The Edinburgh-based quartet The Winter Tradition demonstrated its pop/rock sensibility on its debut album Gradients, released earlier this month. Combining the alternative rock of the early 2000s with the indie rock of the late 2000s, the album is an easy and familiar listen with moments of beautiful instrumentation.
“Firelight” opens the records with ”Send The Waves” opens with a sweet xylophone melody that lasts throughout the entire track and is joined by trickling guitar riffs and licks that add punch to the delicate song. The Winter Tradition’s jangly guitars drive each track and add a beachy feel to “San Diego,” the album’s catchiest track that lacks the vocal issues found in the other songs.
Lead vocalist Ewan Simpson doesn’t take away or add anything to the band’s punchy instrumentation. His lackluster vocal performance on the album is not due to a lack of talent, but perhaps the absence of intense emotion. Instead of projecting the the intensity of emotions like agony, rapture or wrath, Simpson sounds indifferent and almost bored. Despite this shortcoming, the demonstrates several redeeming qualities such as its tight harmonies, which are a welcome force that add body to each song.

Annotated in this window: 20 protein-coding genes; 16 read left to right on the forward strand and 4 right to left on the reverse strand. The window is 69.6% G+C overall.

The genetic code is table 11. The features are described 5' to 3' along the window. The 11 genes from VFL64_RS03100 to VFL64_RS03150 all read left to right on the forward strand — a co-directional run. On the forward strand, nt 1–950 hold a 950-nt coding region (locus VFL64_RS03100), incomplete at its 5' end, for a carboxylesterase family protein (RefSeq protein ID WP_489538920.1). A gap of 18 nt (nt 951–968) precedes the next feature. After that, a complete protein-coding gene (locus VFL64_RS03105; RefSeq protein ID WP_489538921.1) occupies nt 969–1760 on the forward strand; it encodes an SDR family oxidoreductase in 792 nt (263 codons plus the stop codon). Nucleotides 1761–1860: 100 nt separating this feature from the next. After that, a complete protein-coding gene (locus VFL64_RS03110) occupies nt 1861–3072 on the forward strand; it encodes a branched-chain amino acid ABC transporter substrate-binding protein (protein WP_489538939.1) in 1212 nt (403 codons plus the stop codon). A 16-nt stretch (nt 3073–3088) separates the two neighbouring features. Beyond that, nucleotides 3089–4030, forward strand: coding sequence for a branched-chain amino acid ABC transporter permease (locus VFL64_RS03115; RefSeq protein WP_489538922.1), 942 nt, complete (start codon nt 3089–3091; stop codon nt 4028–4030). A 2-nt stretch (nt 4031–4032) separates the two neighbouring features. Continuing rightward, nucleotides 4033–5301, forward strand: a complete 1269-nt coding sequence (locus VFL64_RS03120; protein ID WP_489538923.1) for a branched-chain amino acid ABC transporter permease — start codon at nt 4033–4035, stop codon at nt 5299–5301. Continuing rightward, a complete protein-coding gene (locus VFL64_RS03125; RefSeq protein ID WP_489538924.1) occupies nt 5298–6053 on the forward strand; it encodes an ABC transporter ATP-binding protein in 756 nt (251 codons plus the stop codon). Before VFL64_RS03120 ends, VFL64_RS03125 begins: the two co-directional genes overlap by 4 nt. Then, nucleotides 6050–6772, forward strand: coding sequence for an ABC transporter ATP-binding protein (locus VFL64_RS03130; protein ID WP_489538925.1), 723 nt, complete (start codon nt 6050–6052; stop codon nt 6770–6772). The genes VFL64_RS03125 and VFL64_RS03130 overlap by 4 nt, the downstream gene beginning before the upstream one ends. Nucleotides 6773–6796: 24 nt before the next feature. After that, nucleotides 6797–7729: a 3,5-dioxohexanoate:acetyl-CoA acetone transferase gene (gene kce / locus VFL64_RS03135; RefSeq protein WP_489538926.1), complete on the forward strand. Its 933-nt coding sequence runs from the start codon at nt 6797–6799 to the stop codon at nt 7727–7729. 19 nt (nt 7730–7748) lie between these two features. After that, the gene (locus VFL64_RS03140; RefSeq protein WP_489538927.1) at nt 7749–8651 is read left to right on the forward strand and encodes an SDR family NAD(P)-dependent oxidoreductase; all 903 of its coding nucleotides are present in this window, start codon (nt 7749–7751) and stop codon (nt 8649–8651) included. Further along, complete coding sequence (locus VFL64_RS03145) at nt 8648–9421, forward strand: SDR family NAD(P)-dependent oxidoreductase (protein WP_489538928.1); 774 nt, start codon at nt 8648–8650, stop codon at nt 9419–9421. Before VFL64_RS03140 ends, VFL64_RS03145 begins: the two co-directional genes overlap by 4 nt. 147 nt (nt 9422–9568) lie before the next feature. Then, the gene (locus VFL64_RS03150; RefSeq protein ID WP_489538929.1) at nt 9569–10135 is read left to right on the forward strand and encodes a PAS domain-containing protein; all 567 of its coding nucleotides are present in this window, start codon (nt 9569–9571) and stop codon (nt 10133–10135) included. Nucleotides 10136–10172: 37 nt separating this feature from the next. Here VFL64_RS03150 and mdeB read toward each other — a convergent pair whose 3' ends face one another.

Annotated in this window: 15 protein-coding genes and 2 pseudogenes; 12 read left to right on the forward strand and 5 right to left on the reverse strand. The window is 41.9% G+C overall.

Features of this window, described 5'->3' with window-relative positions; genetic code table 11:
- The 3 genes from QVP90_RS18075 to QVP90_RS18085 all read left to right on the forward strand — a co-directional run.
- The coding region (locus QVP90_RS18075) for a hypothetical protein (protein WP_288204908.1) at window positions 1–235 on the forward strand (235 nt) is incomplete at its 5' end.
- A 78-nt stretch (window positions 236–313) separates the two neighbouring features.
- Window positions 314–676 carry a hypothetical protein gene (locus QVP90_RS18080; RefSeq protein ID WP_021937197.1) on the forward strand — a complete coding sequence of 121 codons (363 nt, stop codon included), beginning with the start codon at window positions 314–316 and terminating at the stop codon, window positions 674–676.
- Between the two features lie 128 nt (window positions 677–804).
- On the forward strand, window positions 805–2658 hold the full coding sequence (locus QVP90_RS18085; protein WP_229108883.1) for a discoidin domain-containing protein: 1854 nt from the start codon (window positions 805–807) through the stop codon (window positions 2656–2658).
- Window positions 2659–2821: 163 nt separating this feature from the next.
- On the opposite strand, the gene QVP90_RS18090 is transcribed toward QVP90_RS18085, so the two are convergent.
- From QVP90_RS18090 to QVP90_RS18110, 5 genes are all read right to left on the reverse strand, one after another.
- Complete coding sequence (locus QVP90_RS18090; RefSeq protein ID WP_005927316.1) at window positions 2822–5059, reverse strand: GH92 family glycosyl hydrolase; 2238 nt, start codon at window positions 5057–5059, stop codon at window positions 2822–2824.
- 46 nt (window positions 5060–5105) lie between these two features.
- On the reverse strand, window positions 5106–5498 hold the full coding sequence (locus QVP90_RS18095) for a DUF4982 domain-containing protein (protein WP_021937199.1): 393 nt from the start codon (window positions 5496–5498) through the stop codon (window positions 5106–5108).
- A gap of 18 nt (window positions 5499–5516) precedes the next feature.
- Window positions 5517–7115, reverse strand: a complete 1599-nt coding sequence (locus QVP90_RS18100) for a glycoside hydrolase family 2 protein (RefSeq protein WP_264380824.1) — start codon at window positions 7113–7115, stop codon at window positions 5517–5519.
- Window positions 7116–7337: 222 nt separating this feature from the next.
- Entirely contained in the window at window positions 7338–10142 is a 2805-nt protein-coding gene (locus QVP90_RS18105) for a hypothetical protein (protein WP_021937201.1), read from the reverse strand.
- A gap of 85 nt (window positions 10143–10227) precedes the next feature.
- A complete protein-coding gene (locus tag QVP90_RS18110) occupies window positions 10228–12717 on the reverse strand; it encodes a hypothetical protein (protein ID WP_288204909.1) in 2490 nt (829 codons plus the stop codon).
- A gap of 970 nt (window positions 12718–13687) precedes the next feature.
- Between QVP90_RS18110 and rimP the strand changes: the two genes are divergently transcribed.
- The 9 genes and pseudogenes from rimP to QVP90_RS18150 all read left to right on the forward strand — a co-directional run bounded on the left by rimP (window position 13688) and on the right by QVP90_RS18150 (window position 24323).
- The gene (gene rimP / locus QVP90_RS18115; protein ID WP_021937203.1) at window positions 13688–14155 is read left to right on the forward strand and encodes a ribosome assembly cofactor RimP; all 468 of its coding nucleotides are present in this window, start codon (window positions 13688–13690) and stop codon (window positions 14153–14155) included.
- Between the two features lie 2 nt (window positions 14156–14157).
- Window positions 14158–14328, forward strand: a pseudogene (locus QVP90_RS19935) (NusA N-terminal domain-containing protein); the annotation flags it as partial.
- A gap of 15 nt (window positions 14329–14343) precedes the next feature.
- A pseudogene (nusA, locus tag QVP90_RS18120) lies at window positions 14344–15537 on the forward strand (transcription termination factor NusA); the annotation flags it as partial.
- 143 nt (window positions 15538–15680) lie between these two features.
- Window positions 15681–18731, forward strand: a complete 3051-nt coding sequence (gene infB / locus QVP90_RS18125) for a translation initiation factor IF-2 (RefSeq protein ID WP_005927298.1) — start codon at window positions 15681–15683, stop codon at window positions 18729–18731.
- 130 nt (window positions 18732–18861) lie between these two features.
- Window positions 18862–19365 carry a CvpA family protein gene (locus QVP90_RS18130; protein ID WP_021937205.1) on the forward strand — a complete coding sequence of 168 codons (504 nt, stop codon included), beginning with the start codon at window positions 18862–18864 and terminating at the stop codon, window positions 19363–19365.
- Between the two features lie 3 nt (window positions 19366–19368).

Though the vocals in “Nightscape” are reminiscent of the emo movement, the rest of the track is an ambient anthem anchored by a powerful drum performance and tasteful synthesizers. The vocals on Gradients is most convincing on the title track. With its repetitive lyrics, the song is one of few on the album that feels complete with The Winter Tradition’s static vocals. Another is “Black Tiger,” an acoustic guitar effort that compliments the imperfect vocal performance.
Regardless of the album’s shortcomings in lead vocals, it’s an engaging effort that shows promise from the young band. Simpson needs only to toughen up his voice and The Winter Tradition will capture its own sound on the the pop/rock spectrum.
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